Surrounded as we are by the tunes and decorations of the holiday season, Industry Minister James Moore’s recent uncharitable comments about child poverty and hunger invoke inevitable comparisons to Charles Dickens’ famed miser Ebenezer Scrooge. One could easily imagine Scrooge haughtily asking his nephew, “Is it my job to feed my neighbour’s child? I think not.”
The spirit of Moore’s comments offend the many Canadians who do think that if their neighbour’s child goes hungry it ought to concern them, that our responsibility for each other goes beyond the walls of our own homes. The attitude behind such comments is far from admirable, and disappointing to hear voiced by any elected official. It’s a position far from the values of Canadians.
Perhaps more disturbing from the Federal Ministry of Industry, however, is the comment that poverty is not Ottawa’s problem.Read more
Food security is an essential social determinant of health, among the top four as identified by the Canadian Medical Association earlier this year. Here are a few facts about nutrition and food security from the CMA study:
Building on local strengths key to cooling medical hot spots
An intriguing idea was recently put forward by the Government of Saskatchewan, that of addressing medical hot spots. It has been reported that just five people were responsible for visiting Saskatchewan emergency rooms over 500 times in the last year. One patient alone is said to have required over one million dollars in health services.Read more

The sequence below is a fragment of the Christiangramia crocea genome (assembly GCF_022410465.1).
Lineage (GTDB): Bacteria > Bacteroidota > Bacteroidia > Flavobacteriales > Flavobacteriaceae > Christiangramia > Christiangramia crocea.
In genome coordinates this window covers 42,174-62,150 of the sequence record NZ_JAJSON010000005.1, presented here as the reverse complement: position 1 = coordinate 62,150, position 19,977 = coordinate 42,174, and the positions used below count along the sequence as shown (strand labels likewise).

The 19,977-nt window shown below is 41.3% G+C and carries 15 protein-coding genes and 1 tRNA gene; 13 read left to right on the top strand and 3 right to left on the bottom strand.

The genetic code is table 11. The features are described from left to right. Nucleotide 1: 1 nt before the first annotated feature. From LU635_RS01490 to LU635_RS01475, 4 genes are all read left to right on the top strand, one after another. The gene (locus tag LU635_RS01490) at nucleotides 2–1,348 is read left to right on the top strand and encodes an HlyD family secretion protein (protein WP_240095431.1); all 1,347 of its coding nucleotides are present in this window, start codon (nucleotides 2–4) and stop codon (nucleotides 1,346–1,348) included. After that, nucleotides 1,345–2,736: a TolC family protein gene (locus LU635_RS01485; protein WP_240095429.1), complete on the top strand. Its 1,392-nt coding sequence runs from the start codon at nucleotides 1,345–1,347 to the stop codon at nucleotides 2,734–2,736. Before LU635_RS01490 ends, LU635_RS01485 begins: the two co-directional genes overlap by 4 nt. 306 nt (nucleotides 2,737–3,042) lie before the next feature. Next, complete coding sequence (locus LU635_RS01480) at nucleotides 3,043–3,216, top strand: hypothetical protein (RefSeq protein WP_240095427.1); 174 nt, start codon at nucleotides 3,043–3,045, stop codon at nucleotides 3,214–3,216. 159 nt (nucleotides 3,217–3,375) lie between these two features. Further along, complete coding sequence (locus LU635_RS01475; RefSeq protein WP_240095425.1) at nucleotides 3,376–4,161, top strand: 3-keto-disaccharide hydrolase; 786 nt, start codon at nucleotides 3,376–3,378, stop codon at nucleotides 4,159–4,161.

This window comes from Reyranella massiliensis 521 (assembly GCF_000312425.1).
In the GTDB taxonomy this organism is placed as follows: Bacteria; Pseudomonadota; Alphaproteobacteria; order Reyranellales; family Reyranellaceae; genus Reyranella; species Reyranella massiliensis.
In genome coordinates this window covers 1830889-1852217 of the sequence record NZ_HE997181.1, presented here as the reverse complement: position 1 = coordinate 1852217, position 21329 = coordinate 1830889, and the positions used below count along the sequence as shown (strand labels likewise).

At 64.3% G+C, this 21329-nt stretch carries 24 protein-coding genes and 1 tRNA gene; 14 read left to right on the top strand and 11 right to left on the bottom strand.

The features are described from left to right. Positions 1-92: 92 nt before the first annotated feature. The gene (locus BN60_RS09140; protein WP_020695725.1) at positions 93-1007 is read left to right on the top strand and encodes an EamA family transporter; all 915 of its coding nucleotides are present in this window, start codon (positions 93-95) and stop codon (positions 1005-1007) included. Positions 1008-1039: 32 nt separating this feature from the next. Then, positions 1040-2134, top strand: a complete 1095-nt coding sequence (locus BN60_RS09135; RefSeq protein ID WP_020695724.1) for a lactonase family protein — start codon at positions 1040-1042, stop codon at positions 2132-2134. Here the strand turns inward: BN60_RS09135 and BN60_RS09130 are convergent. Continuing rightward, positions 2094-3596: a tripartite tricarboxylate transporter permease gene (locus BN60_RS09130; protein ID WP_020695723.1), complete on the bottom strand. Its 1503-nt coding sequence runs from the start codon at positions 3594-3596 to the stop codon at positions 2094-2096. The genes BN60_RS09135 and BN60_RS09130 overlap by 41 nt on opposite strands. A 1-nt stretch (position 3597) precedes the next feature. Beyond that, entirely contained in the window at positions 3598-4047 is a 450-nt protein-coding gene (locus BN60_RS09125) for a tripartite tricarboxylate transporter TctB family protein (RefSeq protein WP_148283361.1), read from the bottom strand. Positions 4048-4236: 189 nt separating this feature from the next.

Social factors play a significant role in determining whether we will be healthy or ill. Our health care is but one element of what makes the biggest difference in health outcomes. This has been understood for centuries, and empirically validated in recent decades with study after study demonstrating health inequalities between wealthy and disadvantaged populations.
Yet political conversations about health still tend to fall into familiar traps. When we talk about health we return by reflex to doctors and nurses, hospitals and pharmacies. And when we talk about politics — the field of endeavour with the greatest impact on what determines health outcomes — a narrow and economistic outlook seems to trump any attempts to address those social determinants.Read more
Doctors link income, education, housing and nutrition to health inequities
The Canadian Medical Association (CMA) held its annual General Council in Calgary this week (August 18-21, 2013). Last summer in Yellowknife, I attended this meeting as a representative of Canadian Doctors for Medicare. It was not at all what I’d expected.Read more